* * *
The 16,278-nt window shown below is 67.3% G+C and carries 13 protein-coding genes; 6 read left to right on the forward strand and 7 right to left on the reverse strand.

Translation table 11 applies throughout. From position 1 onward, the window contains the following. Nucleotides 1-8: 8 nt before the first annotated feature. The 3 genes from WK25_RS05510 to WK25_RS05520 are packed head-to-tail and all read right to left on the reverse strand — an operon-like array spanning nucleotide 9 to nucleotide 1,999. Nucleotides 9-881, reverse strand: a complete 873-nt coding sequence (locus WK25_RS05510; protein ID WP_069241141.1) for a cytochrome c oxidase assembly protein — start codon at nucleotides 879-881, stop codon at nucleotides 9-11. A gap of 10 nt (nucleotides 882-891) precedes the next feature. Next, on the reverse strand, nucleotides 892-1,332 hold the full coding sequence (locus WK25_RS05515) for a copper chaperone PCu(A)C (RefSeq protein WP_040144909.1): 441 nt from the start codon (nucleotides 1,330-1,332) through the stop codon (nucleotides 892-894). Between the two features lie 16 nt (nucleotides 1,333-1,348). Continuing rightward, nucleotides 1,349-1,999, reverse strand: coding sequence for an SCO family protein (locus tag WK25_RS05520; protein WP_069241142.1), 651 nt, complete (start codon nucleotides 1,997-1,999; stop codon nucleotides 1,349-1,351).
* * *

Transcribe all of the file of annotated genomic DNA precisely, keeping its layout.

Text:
The 16,278-nt window shown below is 67.3% G+C and carries 13 protein-coding genes; 6 read left to right on the forward strand and 7 right to left on the reverse strand.

Translation table 11 applies throughout. From position 1 onward, the window contains the following. Nucleotides 1-8: 8 nt before the first annotated feature. The 3 genes from WK25_RS05510 to WK25_RS05520 are packed head-to-tail and all read right to left on the reverse strand — an operon-like array spanning nucleotide 9 to nucleotide 1,999. Nucleotides 9-881, reverse strand: a complete 873-nt coding sequence (locus WK25_RS05510; protein ID WP_069241141.1) for a cytochrome c oxidase assembly protein — start codon at nucleotides 879-881, stop codon at nucleotides 9-11. A gap of 10 nt (nucleotides 882-891) precedes the next feature. Next, on the reverse strand, nucleotides 892-1,332 hold the full coding sequence (locus WK25_RS05515) for a copper chaperone PCu(A)C (RefSeq protein WP_040144909.1): 441 nt from the start codon (nucleotides 1,330-1,332) through the stop codon (nucleotides 892-894). Between the two features lie 16 nt (nucleotides 1,333-1,348). Continuing rightward, nucleotides 1,349-1,999, reverse strand: coding sequence for an SCO family protein (locus tag WK25_RS05520; protein WP_069241142.1), 651 nt, complete (start codon nucleotides 1,997-1,999; stop codon nucleotides 1,349-1,351).